Less than a decade of Stalin's economic changes, plus the imprisonment of millions of people in correctional labour camps, and a brutal reorganisation of agricultural practices, results in a catastrophic famine. The breadbasket of Europe, Ukraine, is especially badly hit, with the famine being known as the Holodomor, 'extermination by hunger'. Other Soviet states also suffer, such as Armenia, but perhaps not quite as badly.

1934 - 1939

Undaunted by his failures to date, Stalin directs a massive purge of the Bolshevik party, the armed forces (decimating the officer class), government and intelligentsia. Millions of people, labelled enemies of the state, are killed or imprisoned, with the notoriously harsh gulags in Siberia being used to deposit many thousands of Stalin's victims.

1938 - 1992

Grand Duke Vladimir Cyrillovich

Son of Cyril. Born 30 Aug 1917. Died of natural causes 21 Apr.

1939 - 1940

As part of the wider conflict of the Second World War, Finland fights the Winter War against Soviet Russia following a Soviet attack in November 1939. The attack is prompted by the Soviet Union's (and Stalin's) almost paranoid need to restore the former Russian empire's borders in preparation for the expected German attack.

Finland is seen as a weak link in Russia's northern defences so it must be captured. The war is brief, and the Finns give the Soviets a bloody nose before agreeing peace terms that are very generous for Russia.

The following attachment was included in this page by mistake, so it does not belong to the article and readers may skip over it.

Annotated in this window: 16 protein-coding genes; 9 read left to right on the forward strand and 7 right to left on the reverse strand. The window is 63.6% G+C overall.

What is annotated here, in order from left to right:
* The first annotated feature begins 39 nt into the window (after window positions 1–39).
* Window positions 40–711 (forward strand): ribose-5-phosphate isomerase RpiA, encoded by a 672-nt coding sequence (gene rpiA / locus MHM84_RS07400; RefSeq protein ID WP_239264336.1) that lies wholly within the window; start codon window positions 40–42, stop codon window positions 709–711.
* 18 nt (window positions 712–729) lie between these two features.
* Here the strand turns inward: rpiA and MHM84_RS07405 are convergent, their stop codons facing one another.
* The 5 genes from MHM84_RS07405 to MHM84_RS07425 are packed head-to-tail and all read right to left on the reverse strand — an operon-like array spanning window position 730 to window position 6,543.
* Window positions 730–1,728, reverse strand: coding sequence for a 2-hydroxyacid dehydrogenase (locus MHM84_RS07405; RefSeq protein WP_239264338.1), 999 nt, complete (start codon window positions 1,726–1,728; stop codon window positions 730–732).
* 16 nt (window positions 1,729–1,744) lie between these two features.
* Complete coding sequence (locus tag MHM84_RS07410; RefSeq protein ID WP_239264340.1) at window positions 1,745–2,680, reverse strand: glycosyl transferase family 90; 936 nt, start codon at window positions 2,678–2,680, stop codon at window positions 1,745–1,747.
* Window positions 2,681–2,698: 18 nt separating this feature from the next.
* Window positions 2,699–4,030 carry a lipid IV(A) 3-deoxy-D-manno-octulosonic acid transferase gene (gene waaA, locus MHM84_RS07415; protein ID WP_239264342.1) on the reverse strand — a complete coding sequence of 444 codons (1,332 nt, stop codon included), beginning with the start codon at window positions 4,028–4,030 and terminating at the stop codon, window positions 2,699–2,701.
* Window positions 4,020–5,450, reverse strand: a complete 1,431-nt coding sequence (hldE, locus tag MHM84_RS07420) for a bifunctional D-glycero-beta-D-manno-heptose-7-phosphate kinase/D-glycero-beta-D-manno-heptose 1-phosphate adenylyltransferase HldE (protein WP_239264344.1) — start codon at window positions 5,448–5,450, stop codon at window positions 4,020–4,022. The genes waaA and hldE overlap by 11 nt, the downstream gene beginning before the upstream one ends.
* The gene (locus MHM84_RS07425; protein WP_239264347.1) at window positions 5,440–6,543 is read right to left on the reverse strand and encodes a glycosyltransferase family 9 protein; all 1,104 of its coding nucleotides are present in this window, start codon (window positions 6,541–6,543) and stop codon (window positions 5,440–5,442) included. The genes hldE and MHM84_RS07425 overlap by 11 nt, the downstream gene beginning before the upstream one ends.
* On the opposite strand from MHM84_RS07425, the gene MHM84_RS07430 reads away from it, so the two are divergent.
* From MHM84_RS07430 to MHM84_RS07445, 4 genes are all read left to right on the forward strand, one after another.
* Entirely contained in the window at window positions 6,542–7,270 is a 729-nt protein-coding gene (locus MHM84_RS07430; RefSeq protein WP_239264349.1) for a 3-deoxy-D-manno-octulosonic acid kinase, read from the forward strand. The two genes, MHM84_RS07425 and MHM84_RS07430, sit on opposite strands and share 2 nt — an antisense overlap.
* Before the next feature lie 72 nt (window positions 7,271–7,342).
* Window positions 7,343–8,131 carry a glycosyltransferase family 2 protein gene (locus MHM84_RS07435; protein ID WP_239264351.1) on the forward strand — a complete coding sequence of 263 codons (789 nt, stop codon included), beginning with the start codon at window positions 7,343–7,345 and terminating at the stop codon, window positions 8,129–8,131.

Berlin 1945
Poet Yevgeny Dolmatovski recites his works on Berlin's Pariser Platz just a few days after the German surrender - a remarkable poetry recital with the bullet-riddled Brandenburg Gate flanked by ruins and two tank barrels hovering above the heads of soldiers

In Continental Europe, the Soviets invade Poland from the east on 17 September 1940. As part of the Molotov-Ribbentrop Pact they annexe western Ukraine, west Byelorussia, and also Bessarabia on 28 September (the last of which is formed with Ukraine's Trans-Dniester region into the Moldavian Soviet Socialist Republic). About 1,433,230 Uzbek citizens are incorporated into the Red Army (amongst many millions of others) in the subsequent battles against the Nazis. A certain number also fight for the Germans against the Soviets.

1941 - 1942

The Continuation War is, as the name suggests, a renewal of the fighting of 1940 in Finland. With Nazi Germany now occupying Denmark and Norway, Finland finds itself between two major powers, with Germany doing its best to tempt Finland to become an ally and the Soviets frequently violating the border agreement.

With its people facing famine or the threat of invasion by Russia, there seems little choice but to take action, which the Finns do by sending forces to recapture the Aland Islands. The Soviets attack the troop convoys and launch coordinated bombing attacks on eighteen Finnish cities.

This is accompanied by further Soviet attacks over land and from the sea against Finnish targets, and a state of war exists without actually having been declared. With German weapons and some German units to assist, the Finns manage to halt the Russian advance into Finland but again have to agree peace terms.

Map of Scandinavia AD 1917-1944
The twentieth century wrought great changes on the borders of the Nordic countries with Finland, controlled from Moscow since 1809, now becoming a battleground between Soviet and German interests, while Denmark and Norway were occupied by Germany (click or tap on map to view full sized)